“Husbands, love your wives as Christ loved the Church.  This is a great mystery, and I mean in reference to Christ and the Church” (Ephesians 5: 25, 32).

The marriage covenant, by which a man and a woman form with each other an intimate communion of life and love, has been founded and endowed with its own special laws by the Creator.  By its very nature it is ordered to the good of the couple, as well as to the generation and education of Children. Christ the Lord raised marriage between the baptized to the dignity of a sacrament.

The sacrament of Matrimony signifies the union of Christ and the Church.  It gives spouses the grace to love each other with the love with which Christ has loved his Church.  The grace of the sacrament thus perfects the human love of the spouses, strengthens their indissoluble unity, and sanctifies them on their way to eternal life.

Marriage is based on the consent of two capable contracting parties – on their will to give themselves each other the other, mutually and definitively, in order to live a covenant of faithful and fruitful love.  Unity, indissolubility and openness to fertility are essential to marriage.

Marriage establishes a couple in a public state of life in the Church; at St. Margaret, we believe that it is fitting that the celebration of it be public, in a liturgical celebration, before a priest or deacon, witnesses, and the assembly of the faithful.  Such a celebration and the lifelong commitment of marriage requires preparation and planning.

Get Married at St. Margaret

Couples interested in celebrating their marriage at St. Margaret Church or St. Thomas Chapel will need to meet with either the Pastor or a Deacon at least six months before the tentative date to discuss the sacrament and to review the Wedding Policies for our Parish and those required by our local Church of the Diocese of Baton Rouge.

Divorce and Annulments

Divorce ultimately separates what God has joined together in an all too common occurrence in the life of the faithful.  Further, the remarriage of persons divorced from a living, lawful spouse contravenes the plan and law of God as taught by Christ; they are not separated from the Church, but those who are remarried without receiving a declaration of nullity cannot participate fully by receiving the Lord in the Eucharistic banquet.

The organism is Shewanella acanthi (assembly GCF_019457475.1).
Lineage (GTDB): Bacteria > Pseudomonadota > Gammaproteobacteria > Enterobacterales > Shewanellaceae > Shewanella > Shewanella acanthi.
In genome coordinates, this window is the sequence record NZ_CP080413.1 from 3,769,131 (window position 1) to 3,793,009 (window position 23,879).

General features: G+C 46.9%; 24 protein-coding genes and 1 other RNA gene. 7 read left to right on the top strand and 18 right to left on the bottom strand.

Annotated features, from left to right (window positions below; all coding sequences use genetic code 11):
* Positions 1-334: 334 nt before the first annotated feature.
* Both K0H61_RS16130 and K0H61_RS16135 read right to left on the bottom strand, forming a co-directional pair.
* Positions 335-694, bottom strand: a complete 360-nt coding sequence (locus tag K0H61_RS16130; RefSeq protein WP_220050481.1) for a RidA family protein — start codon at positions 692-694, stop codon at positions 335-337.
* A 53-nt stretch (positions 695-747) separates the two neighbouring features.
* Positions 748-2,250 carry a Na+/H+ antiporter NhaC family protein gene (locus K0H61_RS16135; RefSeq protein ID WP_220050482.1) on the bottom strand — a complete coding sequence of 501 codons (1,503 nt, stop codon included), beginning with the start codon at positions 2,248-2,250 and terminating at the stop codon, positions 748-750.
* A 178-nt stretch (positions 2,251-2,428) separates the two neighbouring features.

An annulment, more properly called a declaration of invalidity, is an official Church finding that a previous marriage no longer binds a person spiritually. Issued only after a thorough evaluation, it means that the marital union never had all of the essential elements required. These essentials, according to Catholic understanding, include sufficient maturity, free choice, and emotional capability on the part of the spouses, as well as other, more technical, elements. The investigation focuses on the beginning of the marriage, since only the actual consent exchanged at that time brings about a valid matrimonial bond or not. The Church office entrusted with this special ministry of evaluation is the Tribunal. Internal Church law, known as canon law, strictly governs its procedures, which can begin after a civil divorce is final.

Unfortunately, there are many myths regarding the process of declaring a marriage invalid.  Should you be interested in learning more about the annulment process, contact the Pastor or one of the Deacons at the Parish Office for more information!